Iraqi oil production crumbled to zero in March and April 2003 following the US-led invasion, but by January 2004, it had already rose to pre-war levels. Venezuela's production, instead, is slowly collapsing. It lost approximately 1 million barrels per day in the last two years, according to figures from OPEC and Standard & Poor's.

These numbers translate into a concrete jungle in the countryside around Punta de Mata, where most oil wells are not in operation.

The narrative follows a common pattern. A mechanical part breaks down, but there are no replacements so the oil well falls into disuse. Once a well is exhausted, no new wells are drilled. If an accident requires a well to be shut, it is not reopened.

But there's something much worse than wells shutting down. Several workers related tales of criminal bands targeting the wells in the middle of the night, stealing everything from the oilmen's mobile phones to excavators and trailers.

One well operated by Chinese company CNPC was attacked in the second week of January. Three of its workers confirmed, speaking on the condition of anonymity, that several masked criminals entered the well precinct and subdued eight workers and a National Guard soldier on patrol and stole about three vans full of computers, TV screens and office machines. One these men witnessed the attack, while the other two said they heard about the incident through colleagues. CNPC did not respond to requests for comment.

For many workers, this type of criminality is too common.

"The criminals are armed, I even think they are better armed than the government," the oilman-turned-taxi driver said. "Everything they find they take it. And nobody fights against them because it's not that they come just in two or three, sometimes 15 people come in, or more," he added.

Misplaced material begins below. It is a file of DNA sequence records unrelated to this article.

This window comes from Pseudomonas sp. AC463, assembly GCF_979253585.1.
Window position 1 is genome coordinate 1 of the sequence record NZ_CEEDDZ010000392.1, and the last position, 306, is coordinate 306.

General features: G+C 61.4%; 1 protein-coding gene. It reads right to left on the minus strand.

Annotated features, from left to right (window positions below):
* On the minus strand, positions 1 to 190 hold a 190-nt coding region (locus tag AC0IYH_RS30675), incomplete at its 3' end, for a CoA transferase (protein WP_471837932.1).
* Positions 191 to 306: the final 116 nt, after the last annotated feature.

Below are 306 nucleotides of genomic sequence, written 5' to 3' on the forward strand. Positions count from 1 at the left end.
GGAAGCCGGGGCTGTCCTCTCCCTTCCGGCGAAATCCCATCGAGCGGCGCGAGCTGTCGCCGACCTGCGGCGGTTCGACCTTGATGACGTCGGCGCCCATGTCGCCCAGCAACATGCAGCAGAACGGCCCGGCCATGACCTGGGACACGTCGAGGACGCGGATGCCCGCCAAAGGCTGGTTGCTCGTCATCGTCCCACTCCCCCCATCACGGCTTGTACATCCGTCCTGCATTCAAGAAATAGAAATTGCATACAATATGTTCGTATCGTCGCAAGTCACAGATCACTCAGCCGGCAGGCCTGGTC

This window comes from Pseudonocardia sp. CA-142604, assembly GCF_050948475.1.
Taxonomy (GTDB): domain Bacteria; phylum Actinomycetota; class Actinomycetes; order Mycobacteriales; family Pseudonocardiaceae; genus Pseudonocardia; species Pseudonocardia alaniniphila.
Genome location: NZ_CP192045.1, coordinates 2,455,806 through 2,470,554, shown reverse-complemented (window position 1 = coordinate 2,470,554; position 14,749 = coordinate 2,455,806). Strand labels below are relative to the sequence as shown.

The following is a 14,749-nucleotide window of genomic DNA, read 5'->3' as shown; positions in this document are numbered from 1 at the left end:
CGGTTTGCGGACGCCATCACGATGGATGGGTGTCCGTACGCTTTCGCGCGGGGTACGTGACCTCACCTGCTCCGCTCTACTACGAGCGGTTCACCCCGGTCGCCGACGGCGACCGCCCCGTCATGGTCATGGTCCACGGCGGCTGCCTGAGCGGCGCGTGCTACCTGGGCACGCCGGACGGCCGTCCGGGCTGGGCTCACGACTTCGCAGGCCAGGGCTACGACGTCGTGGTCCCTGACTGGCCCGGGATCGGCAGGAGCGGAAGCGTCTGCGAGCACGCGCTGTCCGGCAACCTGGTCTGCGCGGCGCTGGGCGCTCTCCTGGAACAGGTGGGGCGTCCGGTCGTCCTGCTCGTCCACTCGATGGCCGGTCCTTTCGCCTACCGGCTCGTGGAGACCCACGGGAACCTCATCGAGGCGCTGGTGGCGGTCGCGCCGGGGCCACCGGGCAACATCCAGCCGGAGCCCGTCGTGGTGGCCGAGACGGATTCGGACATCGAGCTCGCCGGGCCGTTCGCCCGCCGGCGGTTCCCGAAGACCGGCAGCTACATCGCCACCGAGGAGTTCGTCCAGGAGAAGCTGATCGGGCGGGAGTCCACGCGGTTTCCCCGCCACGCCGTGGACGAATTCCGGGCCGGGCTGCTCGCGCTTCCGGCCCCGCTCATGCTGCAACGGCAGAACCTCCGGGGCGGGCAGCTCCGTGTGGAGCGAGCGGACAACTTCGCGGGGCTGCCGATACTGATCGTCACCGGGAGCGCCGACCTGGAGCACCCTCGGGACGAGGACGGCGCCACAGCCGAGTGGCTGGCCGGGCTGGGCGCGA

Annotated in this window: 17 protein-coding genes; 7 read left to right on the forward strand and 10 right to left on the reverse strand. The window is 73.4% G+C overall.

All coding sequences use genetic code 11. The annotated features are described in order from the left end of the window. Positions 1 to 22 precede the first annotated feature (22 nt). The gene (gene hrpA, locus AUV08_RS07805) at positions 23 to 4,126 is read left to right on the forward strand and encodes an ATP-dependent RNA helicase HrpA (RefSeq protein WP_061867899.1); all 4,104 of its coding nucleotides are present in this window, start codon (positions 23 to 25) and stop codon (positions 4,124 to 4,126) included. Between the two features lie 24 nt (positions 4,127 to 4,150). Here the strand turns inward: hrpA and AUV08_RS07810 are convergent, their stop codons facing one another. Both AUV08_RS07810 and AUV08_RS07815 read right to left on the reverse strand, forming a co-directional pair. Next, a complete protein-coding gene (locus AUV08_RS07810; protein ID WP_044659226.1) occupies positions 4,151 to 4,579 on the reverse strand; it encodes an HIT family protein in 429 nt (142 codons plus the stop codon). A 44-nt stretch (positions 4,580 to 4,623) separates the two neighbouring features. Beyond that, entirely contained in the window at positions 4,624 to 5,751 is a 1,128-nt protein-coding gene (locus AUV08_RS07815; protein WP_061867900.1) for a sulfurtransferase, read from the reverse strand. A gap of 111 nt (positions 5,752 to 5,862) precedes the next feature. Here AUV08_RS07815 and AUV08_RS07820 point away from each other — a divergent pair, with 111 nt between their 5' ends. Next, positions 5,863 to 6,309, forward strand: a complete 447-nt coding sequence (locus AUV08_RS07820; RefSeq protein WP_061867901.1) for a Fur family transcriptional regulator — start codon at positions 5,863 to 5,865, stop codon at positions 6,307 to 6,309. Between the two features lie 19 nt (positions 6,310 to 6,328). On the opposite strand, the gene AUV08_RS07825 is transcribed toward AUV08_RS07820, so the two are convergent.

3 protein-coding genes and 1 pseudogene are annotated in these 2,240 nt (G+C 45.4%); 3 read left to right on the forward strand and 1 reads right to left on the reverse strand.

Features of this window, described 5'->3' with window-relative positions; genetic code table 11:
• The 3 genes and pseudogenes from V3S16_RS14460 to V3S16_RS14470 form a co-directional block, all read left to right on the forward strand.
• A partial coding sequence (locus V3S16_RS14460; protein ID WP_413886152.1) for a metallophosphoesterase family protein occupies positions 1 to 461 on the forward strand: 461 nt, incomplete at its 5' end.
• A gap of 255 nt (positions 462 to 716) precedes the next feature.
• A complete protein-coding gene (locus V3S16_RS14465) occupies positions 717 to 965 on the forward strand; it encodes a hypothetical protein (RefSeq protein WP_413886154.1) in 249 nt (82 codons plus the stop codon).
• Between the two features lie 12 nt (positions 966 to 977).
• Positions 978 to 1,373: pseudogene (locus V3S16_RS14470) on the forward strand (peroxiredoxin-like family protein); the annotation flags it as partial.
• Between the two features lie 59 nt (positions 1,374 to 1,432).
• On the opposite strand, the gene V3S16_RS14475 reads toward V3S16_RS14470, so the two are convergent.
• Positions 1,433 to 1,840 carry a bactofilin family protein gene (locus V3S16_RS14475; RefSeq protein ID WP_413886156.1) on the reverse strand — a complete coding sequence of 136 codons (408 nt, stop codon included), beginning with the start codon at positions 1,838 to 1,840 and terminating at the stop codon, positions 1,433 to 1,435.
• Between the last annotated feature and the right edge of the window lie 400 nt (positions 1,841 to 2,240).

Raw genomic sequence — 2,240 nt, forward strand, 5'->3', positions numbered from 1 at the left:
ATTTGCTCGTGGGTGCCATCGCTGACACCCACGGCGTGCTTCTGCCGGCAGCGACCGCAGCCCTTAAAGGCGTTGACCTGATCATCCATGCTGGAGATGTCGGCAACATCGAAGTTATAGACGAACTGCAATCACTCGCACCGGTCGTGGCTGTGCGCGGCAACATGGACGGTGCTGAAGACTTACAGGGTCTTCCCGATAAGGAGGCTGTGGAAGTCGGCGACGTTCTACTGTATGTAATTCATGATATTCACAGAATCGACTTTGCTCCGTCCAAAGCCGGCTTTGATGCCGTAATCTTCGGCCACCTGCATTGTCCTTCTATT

Caught between a worthless salary and the fear of being harmed, many of the oilmen have been asking themselves why they're still holding on.

"The only thing I am proud for being an oilman," the oil worker said, "is the health insurance. Nothing else."

Minnesota Coronavirus Cases

Data is updated nightly.

Cases: 441935

Reported Deaths: 5885
CountyCasesDeaths
Hennepin918591461
Ramsey39405729
Dakota32551324
Anoka30638354
Washington19827221
Stearns17686184
St. Louis13453237
Scott1178693
Wright11485101
Olmsted1024870
Sherburne812364
Carver686636
Clay643278
Rice595266
Kandiyohi551069
Blue Earth533833
Crow Wing476573
Otter Tail449860
Chisago446331
Benton414885
Winona383946
Douglas370366
Nobles364646
Mower358026
Goodhue340757
Polk326754
McLeod321644
Morrison308743
Beltrami305746
Lyon298735
Itasca281143
Becker279438
Isanti279440
Carlton276942
Steele26879
Pine263813
Freeborn237219
Todd230029
Nicollet222136
Brown212334
Mille Lacs211645
Le Sueur206515
Cass203823
Meeker197433
Waseca187515
Martin168226
Wabasha16712
Roseau164916
Hubbard146937
Redwood138527
Renville136139
Houston133213
Dodge13134
Chippewa130632
Cottonwood125118
Fillmore12084
Wadena118214
Rock108511
Sibley10757
Aitkin106633
Watonwan10548
Faribault103214
Kanabec96818
Pennington95915
Pipestone92522
Yellow Medicine92514
Murray8585
Jackson84510
Swift82617
Pope7355
Marshall70115
Stevens6968
Clearwater68114
Lac qui Parle65216
Lake62215
Wilkin6179
Koochiching57910
Lincoln4771
Big Stone4513
Unassigned43568
Grant4247
Norman4218
Mahnomen4077
Kittson36619
Red Lake3154
Traverse2433
Lake of the Woods1741
Cook1130

Iowa Coronavirus Cases

Data is updated nightly.

Cases: 300884

Reported Deaths: 4197
CountyCasesDeaths
Polk44949440
Linn17563269
Scott15228161
Black Hawk13552228
Woodbury12896175
Johnson1191749
Dubuque11229148
Pottawattamie8863112
Dallas874169
Story857433
Webster464768
Cerro Gordo458766
Sioux452451
Clinton445461
Warren430637
Marshall424561
Buena Vista389029
Muscatine382275
Des Moines377340
Plymouth347967
Wapello336796
Jasper315955
Lee310828
Marion298852
Jones268949
Henry262130
Carroll252233
Bremer240048
Crawford227622
Boone214116
Washington213531
Benton207543
Mahaska189936
Jackson189631
Tama184757
Dickinson183225
Delaware171136
Kossuth169241
Clay165319
Wright161724
Fayette157022
Buchanan156920
Hamilton156828
Hardin153129
Harrison152961
Winneshiek150819
Clayton149848
Cedar149119
Butler145423
Page143115
Floyd137236
Cherokee137125
Mills135216
Lyon133132
Poweshiek131024
Hancock127924
Allamakee125927
Iowa122122
Calhoun12159
Jefferson118623
Grundy118522
Winnebago117229
Madison11639
Mitchell114634
Louisa113729
Cass111741
Chickasaw110111
Sac110115
Emmet109931
Appanoose108838
Union107922
Humboldt103919
Guthrie102124
Shelby101026
Franklin99818
Unassigned9370
Palo Alto8969
Keokuk84225
Montgomery82722
Howard81119
Monroe79918
Pocahontas77211
Clarke7717
Ida73530
Greene6837
Davis68221
Adair68120
Lucas6458
Osceola6349
Monona62316
Taylor5889
Worth5873
Fremont5005
Van Buren49112
Decatur4744
Ringgold4229
Wayne41321
Audubon4118
Adams2923